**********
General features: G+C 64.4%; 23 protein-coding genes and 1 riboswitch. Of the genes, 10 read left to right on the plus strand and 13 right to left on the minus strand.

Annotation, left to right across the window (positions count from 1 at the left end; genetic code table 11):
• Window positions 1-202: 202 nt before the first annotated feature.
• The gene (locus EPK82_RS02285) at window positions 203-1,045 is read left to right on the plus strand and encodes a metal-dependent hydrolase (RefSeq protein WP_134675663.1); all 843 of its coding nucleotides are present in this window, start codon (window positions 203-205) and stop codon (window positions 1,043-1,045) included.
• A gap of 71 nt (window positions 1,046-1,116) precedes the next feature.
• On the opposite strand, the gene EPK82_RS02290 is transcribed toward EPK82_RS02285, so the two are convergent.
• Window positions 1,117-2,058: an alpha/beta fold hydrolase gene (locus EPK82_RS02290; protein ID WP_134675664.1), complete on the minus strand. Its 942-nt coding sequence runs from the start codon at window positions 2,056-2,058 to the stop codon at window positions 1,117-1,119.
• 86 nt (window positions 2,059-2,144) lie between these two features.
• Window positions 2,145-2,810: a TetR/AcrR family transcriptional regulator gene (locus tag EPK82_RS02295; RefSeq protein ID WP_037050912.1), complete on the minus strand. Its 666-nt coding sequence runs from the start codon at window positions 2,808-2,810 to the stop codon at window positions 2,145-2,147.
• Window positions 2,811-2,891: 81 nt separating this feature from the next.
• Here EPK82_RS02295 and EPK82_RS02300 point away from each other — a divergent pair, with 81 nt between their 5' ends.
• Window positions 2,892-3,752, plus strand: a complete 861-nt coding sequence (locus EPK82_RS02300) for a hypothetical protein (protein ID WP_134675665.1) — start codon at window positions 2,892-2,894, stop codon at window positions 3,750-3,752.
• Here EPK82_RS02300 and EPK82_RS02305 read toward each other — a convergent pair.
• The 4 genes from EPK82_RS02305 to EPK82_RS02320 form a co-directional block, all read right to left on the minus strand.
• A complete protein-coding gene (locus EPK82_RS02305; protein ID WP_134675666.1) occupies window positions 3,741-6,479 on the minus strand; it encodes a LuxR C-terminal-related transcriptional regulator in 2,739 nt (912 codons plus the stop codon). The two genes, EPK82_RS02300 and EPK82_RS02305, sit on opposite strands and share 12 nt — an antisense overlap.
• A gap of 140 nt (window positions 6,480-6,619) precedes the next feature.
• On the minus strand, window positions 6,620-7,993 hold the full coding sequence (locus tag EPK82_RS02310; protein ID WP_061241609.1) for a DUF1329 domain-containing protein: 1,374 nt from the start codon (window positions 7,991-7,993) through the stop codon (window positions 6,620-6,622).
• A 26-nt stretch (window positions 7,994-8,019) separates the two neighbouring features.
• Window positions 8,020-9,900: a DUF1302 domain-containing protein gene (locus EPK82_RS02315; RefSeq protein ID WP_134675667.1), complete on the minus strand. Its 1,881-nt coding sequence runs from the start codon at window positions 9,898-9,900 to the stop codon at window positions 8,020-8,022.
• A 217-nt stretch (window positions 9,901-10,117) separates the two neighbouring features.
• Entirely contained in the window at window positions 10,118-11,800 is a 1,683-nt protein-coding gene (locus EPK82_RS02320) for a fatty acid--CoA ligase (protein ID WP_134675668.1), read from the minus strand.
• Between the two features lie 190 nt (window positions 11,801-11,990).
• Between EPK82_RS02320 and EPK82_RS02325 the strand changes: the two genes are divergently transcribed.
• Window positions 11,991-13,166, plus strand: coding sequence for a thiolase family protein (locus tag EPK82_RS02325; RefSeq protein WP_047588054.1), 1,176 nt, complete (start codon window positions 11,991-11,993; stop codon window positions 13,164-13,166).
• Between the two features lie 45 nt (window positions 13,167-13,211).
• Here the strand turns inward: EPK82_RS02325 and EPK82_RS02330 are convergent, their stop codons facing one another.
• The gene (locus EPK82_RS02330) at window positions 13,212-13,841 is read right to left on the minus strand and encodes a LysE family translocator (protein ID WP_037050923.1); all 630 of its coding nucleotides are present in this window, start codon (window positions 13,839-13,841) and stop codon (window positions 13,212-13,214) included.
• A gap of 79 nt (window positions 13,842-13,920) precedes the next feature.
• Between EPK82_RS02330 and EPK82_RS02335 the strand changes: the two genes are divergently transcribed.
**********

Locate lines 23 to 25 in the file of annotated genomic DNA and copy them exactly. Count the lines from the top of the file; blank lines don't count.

• Between EPK82_RS02320 and EPK82_RS02325 the strand changes: the two genes are divergently transcribed.
• Window positions 11,991-13,166, plus strand: coding sequence for a thiolase family protein (locus tag EPK82_RS02325; RefSeq protein WP_047588054.1), 1,176 nt, complete (start codon window positions 11,991-11,993; stop codon window positions 13,164-13,166).
• Between the two features lie 45 nt (window positions 13,167-13,211).